How Google Search Works

Every day, billions of people come to Google with questions – about all kinds of things. Sometimes they even get questions about Google Search itself – like, how this whole thing actually works, and while this is a subject entire books have been written about, there’s a good chance you’re in the market for something a little more concise.

So, let’s say it’s getting close to dinner and you want a recipe for… lasagna. You’ve probably seen this before. But let’s go a little deeper.

Since the beginning, back when the homepage looked like this, Google has been continuously mapping the web – hundreds of billions of pages – to create something called an index. Think of it as the giant library we look through whenever you do a search for lasagna or anything else.

Now the word lasagna shows up a lot on the web: pages about the history of lasagna, articles by a scientist whose last name happened to be “Lasagna” stuff other people might be looking for.

But, if you’re hungry, randomly clicking through millions of links is no fun. This is where Google’s ranking algorithms come into play: first, they try to understand what you’re looking for, so they can be helpful even if you don’t know exactly the right words to use, or if your spelling is a little off.

Then they sift through millions of possible matches in the index, and automatically assemble a page that tries to put the most relevant information up top, for you to choose from. Ok, now we have some results. But how did the algorithms actually decide what made it onto the first page?

There are hundreds of factors that go into ranking search results, so let’s talk about a few of them: You may already know that pages containing the words you searched for are more likely to end up at the top – no surprise there. But the location of those words, like, in the page’s title, or in an image’s caption – those are factors too.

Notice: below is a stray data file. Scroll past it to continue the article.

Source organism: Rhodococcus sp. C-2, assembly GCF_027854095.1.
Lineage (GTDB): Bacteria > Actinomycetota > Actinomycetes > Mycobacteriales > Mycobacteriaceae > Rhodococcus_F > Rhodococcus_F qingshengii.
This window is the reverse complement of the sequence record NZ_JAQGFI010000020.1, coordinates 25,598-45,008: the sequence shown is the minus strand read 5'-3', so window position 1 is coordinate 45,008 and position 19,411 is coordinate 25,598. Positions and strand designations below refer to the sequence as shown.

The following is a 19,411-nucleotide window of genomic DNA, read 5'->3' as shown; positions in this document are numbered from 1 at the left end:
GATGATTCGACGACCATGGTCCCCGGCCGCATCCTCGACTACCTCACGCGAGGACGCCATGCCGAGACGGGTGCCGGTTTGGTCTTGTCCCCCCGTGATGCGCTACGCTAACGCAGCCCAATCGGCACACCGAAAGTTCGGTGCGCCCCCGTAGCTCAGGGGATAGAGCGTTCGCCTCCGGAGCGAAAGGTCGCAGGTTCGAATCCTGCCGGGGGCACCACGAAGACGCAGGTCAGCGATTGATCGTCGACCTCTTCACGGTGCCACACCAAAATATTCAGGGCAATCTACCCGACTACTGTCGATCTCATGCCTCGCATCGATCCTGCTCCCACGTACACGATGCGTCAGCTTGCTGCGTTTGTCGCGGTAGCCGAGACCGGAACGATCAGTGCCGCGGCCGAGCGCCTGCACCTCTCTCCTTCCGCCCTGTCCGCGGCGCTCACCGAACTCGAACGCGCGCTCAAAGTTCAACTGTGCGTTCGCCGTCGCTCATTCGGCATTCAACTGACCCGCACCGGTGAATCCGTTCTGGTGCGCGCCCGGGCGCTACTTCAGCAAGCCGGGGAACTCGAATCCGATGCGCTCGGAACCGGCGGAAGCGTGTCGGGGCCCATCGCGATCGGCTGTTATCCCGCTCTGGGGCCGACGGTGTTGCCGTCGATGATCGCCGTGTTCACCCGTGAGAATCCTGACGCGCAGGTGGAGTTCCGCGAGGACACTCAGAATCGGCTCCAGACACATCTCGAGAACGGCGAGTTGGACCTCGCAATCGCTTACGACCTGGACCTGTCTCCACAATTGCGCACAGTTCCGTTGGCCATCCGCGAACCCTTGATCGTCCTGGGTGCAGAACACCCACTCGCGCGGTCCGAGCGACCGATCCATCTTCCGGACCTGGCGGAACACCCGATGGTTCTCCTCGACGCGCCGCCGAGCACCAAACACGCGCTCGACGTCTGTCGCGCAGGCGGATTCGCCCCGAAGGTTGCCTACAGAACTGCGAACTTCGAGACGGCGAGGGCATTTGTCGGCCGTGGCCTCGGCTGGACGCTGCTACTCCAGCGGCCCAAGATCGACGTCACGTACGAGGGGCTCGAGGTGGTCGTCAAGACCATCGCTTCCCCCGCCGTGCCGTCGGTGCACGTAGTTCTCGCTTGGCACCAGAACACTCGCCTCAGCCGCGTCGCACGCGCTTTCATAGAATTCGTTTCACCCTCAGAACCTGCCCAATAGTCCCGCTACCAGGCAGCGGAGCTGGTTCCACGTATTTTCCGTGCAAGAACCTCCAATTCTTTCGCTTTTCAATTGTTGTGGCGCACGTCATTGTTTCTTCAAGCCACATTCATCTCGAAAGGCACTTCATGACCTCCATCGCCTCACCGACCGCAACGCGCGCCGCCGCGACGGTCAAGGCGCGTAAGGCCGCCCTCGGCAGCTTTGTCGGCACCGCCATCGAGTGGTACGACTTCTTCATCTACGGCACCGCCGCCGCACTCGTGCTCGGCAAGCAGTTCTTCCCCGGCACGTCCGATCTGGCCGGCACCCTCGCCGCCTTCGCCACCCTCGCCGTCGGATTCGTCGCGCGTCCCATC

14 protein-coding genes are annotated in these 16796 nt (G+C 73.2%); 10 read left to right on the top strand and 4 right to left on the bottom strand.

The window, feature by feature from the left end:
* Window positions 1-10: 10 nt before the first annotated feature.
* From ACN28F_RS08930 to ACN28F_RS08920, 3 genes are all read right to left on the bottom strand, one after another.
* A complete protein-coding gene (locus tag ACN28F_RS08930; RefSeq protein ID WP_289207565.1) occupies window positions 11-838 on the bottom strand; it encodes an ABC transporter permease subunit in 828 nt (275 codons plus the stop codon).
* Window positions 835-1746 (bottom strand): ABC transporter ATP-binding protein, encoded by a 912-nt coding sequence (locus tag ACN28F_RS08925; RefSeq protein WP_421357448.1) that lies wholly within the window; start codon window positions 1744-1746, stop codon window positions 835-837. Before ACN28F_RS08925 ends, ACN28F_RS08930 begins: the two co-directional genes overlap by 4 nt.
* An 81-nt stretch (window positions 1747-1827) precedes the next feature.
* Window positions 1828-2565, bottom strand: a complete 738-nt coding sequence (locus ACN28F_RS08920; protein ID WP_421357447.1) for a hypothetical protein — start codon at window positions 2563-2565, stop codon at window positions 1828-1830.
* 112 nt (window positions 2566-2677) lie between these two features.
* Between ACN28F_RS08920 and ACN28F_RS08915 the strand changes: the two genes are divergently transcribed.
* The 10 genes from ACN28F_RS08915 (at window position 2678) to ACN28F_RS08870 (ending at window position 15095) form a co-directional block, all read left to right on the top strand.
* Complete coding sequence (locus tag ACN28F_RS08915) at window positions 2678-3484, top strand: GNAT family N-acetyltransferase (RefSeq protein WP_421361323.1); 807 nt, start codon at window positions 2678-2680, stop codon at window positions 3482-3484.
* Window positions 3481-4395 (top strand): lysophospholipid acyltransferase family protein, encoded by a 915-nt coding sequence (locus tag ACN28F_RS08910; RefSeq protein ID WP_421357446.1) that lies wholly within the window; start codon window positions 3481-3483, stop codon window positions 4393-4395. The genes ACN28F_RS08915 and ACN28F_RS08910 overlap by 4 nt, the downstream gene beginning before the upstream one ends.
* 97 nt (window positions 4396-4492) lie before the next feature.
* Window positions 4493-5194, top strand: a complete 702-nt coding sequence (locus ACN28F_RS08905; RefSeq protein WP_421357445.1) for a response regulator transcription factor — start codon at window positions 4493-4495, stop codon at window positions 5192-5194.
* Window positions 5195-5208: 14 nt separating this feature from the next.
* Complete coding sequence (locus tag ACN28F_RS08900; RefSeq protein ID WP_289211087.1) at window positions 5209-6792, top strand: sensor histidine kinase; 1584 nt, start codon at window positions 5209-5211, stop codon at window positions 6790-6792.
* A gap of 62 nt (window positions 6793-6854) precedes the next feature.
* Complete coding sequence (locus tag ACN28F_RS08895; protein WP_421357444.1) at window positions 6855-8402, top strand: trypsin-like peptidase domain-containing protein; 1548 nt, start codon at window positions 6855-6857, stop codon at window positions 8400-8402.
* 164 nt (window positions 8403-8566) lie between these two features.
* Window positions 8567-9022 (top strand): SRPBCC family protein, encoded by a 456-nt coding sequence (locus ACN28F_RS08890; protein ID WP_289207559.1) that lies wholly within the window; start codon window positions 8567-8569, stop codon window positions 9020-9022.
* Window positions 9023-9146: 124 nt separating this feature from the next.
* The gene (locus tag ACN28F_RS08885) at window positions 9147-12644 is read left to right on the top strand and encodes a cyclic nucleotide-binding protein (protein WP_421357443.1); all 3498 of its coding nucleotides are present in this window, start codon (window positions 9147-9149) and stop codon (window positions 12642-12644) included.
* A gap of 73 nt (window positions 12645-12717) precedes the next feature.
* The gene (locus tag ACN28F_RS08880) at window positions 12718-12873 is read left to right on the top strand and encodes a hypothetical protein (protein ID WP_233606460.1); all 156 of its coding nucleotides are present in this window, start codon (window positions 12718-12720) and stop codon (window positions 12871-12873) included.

There’s a lot more to ranking than just words.

Back when Google got started, it looked at how pages linked to each other to better understand what pages were about and how important and trustworthy they seemed. Today, linking is still an important factor.

Another factor is location – where a search happens – because if you happen to be in Ormea, Italy, you might be looking for information about their annual lasagna festival, but if you’re in Omaha, Nebraska, you probably aren’t.

When a webpage was uploaded is an important factor too – pages published more recently often have more accurate information, especially in the case of a rapidly developing news story. Of course, not every site on the web is trying to be helpful.

Just like with robocalls on your phone or spam in your email, there are a lot of sites that only exist to scam, and every day, scammers upload millions more of them. So just because lists the words “lasagna recipe” 400 times, that doesn’t mean it’s going to help you make dinner.  We spend a lot of time trying to stay one step ahead of tricks like these, making sure our algorithms can recognize scam sites and flag them before they make it to your Search results page.

So, let’s review: billions of times a day, whenever someone searches for lasagna, or “resume writing tips” or “how to swaddle a baby” or anything else, Google’s software locates all the potentially relevant results on the web, removes all the spam, and ranks them based on hundreds of factors like keywords, links, location, and freshness.

Since 1998, when Google went online, people seem to have found their results pretty helpful. But, the web is always changing, and people are always searching for new things – in fact, one in every seven searches is for something that’s never been typed into the search box before, by anyone ever.

So, Google is always working on updates to Search – thousands every year. Which brings up a big question: how do Google decide whether a change is making search more helpful?

Well, one of the ways Google evaluates potential updates to Search is by asking people like you. Every day, thousands of Search Quality Raters look at samples of search results side-by-side, then give feedback about the relevance and reliability of the information.

To make sure those evaluations are consistent, the raters follow a list of Search Quality Evaluator Guidelines. Think of them as our publicly available guide to what makes a good result… good.

Oh, and one last thing to remember: Google uses responses from Raters to evaluate changes, but they don’t directly impact how Search results are ranked.

So, there you have it: every time you click “search”, Google algorithms are analyzing the meaning of the words in your search, matching them to content on the web, understanding what content is most likely to be helpful and reliable, and then automatically putting it all together in a neatly organized page designed to get you to the info you need. All in… oh 0.81 seconds.

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